It won’t be long before my three children will take their place among the other graduates who exchange their pencils for a diploma.
It is that time of year again when bittersweet tears are shed by parents as they watch their kindergartener head to elementary, their elementary kid dash towards junior high and their senior begin their journey into life.
And although my three children will wait their turn, it occurred to me it won’t be long before I shed those same tears. For example, our oldest son James will enter his final year of elementary school next year. The idea of him growing even more both frightens yet excites me.
It really goes by in a flash.
For each graduation whether it be from kindergarten or whether it will be for future celebrations, I give my children a copy of the Dr. Seuss classic, “Oh, the Places You Will Go.”
My own mother gave me a copy, and I intend to carry on the tradition. It’s a simple book with such a deep message.
I grin whenever we read it together. I was about 12 years old, heading into middle school, when that same book was given to me as a gift from my Momma.
It never dawned on me the meaning behind the geometric shape pictures and the catchy words.
It reminded me of trips my Maw Maw and I would take every three months or so to Mrs. Wilson’s house.
Mrs. Wilson lived in Wanilla, which is a small community about seven miles outside of Monticello going down the highway towards Georgetown.
She was a widow who lived in a nice house with a few pastures outside her porch along the main road. Maw Maw and I would visit her with a pile of pants.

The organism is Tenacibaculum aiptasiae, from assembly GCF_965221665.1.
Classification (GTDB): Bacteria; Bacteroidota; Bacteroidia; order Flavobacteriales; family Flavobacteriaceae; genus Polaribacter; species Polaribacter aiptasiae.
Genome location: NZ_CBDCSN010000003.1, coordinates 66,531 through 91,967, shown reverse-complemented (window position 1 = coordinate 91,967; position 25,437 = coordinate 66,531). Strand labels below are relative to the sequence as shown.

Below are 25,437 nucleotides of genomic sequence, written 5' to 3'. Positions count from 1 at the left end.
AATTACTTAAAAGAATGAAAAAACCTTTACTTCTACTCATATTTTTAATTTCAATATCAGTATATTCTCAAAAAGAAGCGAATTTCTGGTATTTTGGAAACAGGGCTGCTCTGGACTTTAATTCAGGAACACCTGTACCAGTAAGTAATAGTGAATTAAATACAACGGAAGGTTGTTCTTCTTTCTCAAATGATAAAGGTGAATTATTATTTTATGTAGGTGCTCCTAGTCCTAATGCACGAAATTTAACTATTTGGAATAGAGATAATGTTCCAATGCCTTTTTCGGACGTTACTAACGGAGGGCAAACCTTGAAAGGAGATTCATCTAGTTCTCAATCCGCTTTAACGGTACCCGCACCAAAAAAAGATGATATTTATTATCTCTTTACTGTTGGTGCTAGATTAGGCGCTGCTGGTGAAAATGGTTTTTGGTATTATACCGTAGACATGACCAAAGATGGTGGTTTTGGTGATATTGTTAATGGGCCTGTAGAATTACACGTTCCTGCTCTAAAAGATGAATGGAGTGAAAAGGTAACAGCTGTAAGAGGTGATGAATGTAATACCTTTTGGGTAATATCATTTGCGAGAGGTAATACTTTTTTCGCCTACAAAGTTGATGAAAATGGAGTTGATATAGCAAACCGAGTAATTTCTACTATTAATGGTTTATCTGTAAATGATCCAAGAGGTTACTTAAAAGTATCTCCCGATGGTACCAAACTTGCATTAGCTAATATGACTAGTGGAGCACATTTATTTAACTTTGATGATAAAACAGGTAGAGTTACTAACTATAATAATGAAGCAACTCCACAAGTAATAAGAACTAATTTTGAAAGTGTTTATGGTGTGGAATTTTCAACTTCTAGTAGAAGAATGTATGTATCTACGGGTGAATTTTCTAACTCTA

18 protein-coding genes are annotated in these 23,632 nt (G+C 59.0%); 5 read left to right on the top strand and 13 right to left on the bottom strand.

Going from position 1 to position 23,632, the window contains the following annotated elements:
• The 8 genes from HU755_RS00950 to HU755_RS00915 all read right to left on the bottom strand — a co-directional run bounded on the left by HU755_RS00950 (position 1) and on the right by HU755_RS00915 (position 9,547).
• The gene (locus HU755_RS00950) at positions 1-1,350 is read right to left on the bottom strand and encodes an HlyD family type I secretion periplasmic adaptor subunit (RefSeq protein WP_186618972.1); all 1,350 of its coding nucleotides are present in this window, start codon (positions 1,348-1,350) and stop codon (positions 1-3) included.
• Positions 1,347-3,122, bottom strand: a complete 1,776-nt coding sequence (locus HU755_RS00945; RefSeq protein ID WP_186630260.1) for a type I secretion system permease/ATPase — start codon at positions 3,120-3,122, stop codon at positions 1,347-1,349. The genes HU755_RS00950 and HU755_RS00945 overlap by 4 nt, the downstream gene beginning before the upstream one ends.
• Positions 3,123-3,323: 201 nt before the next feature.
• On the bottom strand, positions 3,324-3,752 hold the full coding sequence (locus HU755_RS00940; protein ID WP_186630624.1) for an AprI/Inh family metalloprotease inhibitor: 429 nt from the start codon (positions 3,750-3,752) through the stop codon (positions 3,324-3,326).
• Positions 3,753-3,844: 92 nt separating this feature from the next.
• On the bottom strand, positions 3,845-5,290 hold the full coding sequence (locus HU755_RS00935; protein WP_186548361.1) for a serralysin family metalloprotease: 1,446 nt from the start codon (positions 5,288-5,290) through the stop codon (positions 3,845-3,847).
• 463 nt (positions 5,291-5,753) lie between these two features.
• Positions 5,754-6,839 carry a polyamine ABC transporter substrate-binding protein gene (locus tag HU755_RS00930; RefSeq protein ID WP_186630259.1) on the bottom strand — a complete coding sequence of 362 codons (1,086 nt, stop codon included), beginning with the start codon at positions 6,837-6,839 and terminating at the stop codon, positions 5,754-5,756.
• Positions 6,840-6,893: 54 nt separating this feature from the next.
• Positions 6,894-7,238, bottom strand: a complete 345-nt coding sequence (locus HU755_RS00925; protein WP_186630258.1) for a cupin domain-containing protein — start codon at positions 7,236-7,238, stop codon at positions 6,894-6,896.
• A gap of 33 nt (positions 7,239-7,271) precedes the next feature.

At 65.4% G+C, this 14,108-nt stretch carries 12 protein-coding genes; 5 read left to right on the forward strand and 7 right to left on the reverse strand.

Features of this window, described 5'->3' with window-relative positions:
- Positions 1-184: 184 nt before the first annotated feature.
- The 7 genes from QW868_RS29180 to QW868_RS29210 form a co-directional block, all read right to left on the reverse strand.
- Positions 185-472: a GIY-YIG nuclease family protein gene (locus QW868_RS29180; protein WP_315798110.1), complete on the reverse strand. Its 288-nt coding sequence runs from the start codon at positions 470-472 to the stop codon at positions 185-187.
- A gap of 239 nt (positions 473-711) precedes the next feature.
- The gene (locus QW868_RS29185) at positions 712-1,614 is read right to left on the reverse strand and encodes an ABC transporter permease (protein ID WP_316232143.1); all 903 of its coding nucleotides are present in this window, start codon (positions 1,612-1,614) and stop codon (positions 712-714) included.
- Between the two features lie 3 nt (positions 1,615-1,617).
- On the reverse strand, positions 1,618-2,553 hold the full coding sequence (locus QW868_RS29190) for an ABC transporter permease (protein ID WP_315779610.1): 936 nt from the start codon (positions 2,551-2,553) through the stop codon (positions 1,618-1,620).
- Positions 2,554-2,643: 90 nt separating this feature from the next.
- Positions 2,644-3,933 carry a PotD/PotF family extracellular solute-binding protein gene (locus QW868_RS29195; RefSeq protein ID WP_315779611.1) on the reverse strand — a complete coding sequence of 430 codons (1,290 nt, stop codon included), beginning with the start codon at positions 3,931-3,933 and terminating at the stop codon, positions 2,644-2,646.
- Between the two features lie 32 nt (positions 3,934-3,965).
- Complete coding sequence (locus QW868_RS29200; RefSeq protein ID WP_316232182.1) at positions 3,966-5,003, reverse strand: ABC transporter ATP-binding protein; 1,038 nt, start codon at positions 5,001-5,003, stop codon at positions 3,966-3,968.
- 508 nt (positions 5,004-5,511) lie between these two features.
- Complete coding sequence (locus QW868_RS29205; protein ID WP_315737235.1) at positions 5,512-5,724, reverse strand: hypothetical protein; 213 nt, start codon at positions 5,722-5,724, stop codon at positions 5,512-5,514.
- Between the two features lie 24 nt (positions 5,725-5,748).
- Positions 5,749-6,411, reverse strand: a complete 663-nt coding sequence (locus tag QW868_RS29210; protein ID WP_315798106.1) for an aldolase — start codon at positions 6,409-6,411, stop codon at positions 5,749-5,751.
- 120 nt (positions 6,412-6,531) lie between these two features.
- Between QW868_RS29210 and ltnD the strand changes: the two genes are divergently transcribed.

I was an extremely lanky child, and it was always hard for me to find pants that would fit my long legs. After a few “waiting on the flood” jokes at school, Maw Maw decided to take my pants to Mrs. Wilson.
Mrs. Wilson was a talented seamstress. On her machine and with her bare hands, she could make about anything out of a piece of fabric. We would take my pants over there, and she would measure me and make alterations so that I wouldn’t look like such an oddball at school.
Maw Maw enjoyed Mrs. Wilson’s company so much that she would sit and visit with her while she made the alterations. The visit would begin among the two ladies at around 7 a.m. with a cup of coffee, and it would end around 7 p.m. with the same.
Mrs. Wilson didn’t have any toys or video games at her house so I would try to entertain myself while the two talked and such.
I would always end up on her front porch in an old wooden swing she had. I could sit for hours in a rocking chair or swing.
I remember that I would swing back and forth on that swing until I heard the train coming through the small community. Mrs. Wilson lived right on the edge of the track.
When I heard its rumbling and felt the ground shake, I would sneak off the porch. As the whistles shook the entire zip code, I would run along the tracks demanding that the engineer toot his horn louder. It was a wonder I didn’t get killed getting so close to the tracks. And it never dawned on me that the engineer only saw me for about a second.
I never could run along the fast train for very long, but I would always run as if I could. I would always wonder where the train was going and what sights I could see if I could only jump on.
On the way home from Mrs. Wilson’s, I would daydream about faraway lands and the adventures I would have there. I would meet interesting people. I would never want to come home because I would be too busy doing all sorts of new things.
That memory comes over me when I read that Dr. Seuss book to my own children. As a child, the world seems so endless and open to you. There are always other places over the hills or down a highway.
The trains always seem to be going somewhere.
And like the book, there is always that “waiting place” where you try to figure out what place to go next.
My children are at the ages where watching a train go by can spark a journey. An endless road can mean an expedition. The world is just waiting for them to arrive.
And just like that lanky kid chasing a train through Wanilla, if they can just run a little faster, they might could get there.
And oh, the places they will go.